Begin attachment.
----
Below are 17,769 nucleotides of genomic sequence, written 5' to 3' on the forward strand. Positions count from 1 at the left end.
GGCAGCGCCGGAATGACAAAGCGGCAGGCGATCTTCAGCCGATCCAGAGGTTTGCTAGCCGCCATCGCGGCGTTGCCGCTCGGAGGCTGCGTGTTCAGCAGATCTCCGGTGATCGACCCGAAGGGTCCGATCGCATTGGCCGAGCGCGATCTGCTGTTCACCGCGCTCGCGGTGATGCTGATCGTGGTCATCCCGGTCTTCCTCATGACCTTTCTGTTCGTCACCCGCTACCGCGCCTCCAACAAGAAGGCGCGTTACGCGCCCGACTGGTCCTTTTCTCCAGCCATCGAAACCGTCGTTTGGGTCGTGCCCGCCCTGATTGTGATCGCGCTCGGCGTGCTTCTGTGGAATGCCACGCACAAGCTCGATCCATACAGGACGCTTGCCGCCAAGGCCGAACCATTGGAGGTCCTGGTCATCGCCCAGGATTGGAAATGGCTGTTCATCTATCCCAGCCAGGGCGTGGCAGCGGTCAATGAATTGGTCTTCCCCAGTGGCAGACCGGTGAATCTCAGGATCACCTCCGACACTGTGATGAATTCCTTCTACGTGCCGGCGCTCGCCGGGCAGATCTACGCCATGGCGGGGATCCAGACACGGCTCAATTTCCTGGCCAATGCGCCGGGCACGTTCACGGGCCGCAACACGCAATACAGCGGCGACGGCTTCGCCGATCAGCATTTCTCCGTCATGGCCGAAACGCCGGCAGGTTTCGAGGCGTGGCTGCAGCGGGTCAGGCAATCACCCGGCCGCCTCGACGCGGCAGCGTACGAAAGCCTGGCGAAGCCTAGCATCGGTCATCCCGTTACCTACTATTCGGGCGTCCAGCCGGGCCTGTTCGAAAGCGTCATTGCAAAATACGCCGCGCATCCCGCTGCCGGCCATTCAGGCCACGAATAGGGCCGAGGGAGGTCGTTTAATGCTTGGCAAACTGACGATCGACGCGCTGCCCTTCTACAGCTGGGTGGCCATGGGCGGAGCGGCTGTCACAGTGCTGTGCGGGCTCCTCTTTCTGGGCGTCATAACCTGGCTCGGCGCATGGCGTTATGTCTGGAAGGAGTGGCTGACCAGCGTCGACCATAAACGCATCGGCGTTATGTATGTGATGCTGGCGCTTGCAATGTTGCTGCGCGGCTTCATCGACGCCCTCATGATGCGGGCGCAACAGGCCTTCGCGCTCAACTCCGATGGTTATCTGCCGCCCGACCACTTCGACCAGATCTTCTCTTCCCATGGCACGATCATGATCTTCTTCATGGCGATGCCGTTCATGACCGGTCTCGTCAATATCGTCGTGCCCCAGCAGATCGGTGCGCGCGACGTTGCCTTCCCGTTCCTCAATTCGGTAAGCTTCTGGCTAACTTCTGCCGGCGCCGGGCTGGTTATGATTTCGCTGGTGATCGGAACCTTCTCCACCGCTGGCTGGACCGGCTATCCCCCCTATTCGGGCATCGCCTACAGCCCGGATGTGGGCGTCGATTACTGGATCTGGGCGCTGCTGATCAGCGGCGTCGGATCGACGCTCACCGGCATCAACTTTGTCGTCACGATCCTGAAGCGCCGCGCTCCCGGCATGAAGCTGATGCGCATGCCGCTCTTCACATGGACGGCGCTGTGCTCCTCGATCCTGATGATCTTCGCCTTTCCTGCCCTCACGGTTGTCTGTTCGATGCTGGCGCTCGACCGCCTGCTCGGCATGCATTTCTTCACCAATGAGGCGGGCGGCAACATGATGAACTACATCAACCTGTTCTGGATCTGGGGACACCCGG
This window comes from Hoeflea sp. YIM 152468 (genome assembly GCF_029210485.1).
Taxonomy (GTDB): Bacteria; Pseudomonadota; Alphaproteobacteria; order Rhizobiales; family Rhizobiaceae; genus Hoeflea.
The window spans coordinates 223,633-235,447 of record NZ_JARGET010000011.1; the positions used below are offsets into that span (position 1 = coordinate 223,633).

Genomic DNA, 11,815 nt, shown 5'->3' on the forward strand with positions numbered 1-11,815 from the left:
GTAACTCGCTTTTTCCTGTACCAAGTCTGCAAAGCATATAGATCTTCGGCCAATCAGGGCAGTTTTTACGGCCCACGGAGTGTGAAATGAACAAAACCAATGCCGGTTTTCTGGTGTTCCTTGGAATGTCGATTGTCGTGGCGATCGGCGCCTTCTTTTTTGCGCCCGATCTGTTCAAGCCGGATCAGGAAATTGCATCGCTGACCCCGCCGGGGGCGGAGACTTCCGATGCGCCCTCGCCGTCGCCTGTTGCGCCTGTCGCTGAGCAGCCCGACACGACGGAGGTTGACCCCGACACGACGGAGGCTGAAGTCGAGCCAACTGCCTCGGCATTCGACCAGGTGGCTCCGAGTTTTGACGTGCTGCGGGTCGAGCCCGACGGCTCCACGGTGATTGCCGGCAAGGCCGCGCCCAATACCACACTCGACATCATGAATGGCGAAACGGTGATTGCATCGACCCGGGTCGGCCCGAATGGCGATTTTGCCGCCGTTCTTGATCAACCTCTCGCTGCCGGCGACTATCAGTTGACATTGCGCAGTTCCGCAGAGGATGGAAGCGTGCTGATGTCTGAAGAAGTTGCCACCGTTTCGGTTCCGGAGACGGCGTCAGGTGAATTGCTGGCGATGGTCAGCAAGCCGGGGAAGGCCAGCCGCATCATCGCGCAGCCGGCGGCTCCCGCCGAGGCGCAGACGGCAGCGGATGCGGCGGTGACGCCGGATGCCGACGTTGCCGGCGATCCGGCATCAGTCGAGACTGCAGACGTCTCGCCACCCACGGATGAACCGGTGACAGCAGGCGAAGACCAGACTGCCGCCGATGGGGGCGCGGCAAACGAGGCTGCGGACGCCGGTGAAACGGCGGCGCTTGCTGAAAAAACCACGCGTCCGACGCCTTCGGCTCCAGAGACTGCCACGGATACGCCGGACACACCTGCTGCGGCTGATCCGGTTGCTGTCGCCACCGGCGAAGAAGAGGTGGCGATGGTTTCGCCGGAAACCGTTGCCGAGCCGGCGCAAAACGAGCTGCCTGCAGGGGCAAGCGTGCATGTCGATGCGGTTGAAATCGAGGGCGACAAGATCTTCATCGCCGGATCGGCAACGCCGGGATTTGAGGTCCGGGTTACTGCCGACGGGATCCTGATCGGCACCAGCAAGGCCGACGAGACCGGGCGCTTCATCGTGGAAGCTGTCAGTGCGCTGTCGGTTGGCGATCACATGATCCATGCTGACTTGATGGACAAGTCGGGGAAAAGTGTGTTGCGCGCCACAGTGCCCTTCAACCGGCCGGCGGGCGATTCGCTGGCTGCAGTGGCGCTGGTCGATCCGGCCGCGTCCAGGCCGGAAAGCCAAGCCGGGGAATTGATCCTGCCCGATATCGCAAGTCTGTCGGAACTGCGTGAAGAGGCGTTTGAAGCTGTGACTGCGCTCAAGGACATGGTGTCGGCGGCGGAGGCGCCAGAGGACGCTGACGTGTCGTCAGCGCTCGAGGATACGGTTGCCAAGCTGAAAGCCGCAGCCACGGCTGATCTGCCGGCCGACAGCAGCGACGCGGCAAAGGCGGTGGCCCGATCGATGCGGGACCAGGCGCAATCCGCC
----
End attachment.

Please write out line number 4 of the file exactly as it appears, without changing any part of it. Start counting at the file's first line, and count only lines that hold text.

Taxonomy (GTDB): Bacteria; Pseudomonadota; Alphaproteobacteria; order Rhizobiales; family Rhizobiaceae; genus Hoeflea.